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17 September 2014
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Nature's Calendar

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Parkland activities

Go wild!

Owl demonstration at Thorp Perrow

Parks and country estates are great places for wildlife watching because of their wealth of different habitats.

So why not try a wide range of activities from moth trapping to falconry or deer stalking.

Owl demonstration at Thorp Perrow's Falconry Centre

Here's three activities which you can participate in either out and about or, in the case of moth trapping, at home:

* Deer stalking
* Moth trapping
* Falconry

Deer watching

Deer c/o Chris PackhamA great place to go deer stalking and featured on Nature's Calendar Summer series is Bushy Park.

There are 320 Red and Fallow Deer on this historic estate.

The deer can be told apart easily by differences in their coats and size - Fallow Deer have creamy-brown spotty coats and are slightly smaller than the russety-brown Red Deer.

Other locations for deer stalking featured in the winter and spring series of the programme include:

* Thetford Forest
* Fountains Abbey, North Yorkshire
* Morvern Peninsula, Scotland
* Calke Abbey

Elsewhere in the British Isles, we can also recommended:

* The New Forest
* Galloway Forest Park, Scotland
* Ashton Court, Bristol
* Isle of Rum
* Loch of Lowes, Scotland
* Ashdown Forest, Sussex
* Lyme Park, Cheshire

Here are our top tips for deer watching on country estates:

* Deer tracks are easily recognised by their prints - look for tracks in soft, muddy areas.

* It's also worth looking at trees to see if you can spot any bite marks where deer have nibbled at low-growing leaves and branches or any other marks which might have been made by antler rubbing.

* The height of this "browse line" will tell you which species has nibbled there - remember that red deer are bigger than fallow.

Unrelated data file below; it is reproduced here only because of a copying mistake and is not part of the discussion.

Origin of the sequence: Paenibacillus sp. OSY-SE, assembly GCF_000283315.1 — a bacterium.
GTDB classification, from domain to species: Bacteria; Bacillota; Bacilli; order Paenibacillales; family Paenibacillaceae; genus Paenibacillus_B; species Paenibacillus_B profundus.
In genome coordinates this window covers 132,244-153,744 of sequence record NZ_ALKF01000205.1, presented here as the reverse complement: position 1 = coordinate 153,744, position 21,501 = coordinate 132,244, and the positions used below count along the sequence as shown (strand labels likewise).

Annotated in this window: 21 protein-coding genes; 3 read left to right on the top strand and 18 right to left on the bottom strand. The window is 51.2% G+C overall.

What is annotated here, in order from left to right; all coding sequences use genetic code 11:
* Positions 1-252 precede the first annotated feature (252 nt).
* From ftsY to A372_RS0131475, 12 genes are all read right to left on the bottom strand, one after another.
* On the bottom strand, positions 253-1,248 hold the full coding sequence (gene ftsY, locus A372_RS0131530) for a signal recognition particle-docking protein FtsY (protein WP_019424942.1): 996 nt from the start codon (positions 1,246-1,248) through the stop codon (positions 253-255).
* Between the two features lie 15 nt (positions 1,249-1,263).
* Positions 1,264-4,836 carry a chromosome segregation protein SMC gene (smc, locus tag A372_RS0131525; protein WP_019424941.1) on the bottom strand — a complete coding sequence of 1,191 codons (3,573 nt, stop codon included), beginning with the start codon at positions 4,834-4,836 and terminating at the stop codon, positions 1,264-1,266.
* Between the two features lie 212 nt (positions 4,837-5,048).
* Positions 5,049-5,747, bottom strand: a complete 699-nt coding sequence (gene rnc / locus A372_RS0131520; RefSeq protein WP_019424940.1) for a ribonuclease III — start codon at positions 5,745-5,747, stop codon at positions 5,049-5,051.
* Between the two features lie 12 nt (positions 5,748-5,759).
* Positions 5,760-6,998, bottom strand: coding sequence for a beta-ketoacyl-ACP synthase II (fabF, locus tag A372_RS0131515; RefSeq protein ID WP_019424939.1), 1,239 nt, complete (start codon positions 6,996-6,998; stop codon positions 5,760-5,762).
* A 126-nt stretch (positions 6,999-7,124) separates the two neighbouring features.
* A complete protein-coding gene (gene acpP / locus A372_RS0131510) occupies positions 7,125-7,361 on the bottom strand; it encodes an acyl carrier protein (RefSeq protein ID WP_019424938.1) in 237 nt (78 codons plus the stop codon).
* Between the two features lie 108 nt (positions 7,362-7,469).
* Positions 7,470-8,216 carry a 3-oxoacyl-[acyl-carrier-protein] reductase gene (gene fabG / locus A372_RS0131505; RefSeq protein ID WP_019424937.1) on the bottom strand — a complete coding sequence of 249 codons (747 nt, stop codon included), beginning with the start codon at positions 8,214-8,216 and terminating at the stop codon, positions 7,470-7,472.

* We've already outlined the differences between Red and Fallow Deer but did you know you can tell them apart by their bottoms?

Red Deer have ginger hindquarters while Fallows have white rears with a black stripe.

Moth trapping

Moth c/o Natural England and Paul GlendellFor something you can do at home, why not take a tip from Nature's Calendar and try moth trapping?

Our trip to Thorp Perrow showed the wide range of moths in the British Isles, but it's easy to replicate this experience at home.

You'll be surprised at how many different moths you can find in and around the family house - and here's how:

* Moths are mainly nocturnal creatures and sometimes can be difficult to find during the day.

* On a warm summer evening, wait until it goes dark and then hang a plain white sheet up.

* Use a bright light like a torch to illuminate the sheet so the moths will be attracted to it.

* Leave the room for a few minutes and then look to see if any moths have gathered.

* Use a good identification guide to pick out which moth is which.

* You could also try sugaring - painting a sugar solution onto a wall or tree - to see if you can attract moths to your garden.

* To make the sugar solution, mix stout, molasses and brown sugar in a pan and simmer for about half an hour.

* Be careful where you paint the solution and it may stain, and don't worry if you don't find any moths straight away - leave for a couple of days and you may attract butterflies as well.

* And don't forget to give any moths you find at home a helping hand back outside - but make sure to set them down somewhere safe from predators.

Become a falconer!

FalconsIf you're planning a longer trip away from home, why not try your hand at falconry?

The Falconry Centre at Thorp Perrow in North Yorkshire offers a range of courses in falconry throughout the year.

If you fancy getting involved in falconry, it's important to attend an approved course to gain a full understanding of how to work with these stunning birds.

Thorp Perrow's birds of prey centre offers courses to suit everyone from those with a passing interest in the sport to people who are serious about becoming a falconer and buying a hawk or falcon:

The centre's one day taster course provides a basic introduction including information about the birds, their needs, equipment and training methods.

There's also a two day course designed to provide an insight into the art of falconry for those with little or no prior knowledge.

The course includes experience in flying and handling hawks.

Following on from this, a three day course gives a more detailed insight into the flying and management of birds of prey.

And for those who are really hooked, there's a five day course designed for novice falconers.



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Activities (Image: Shelduck c/o Wildlife and Wetlandd Trust)

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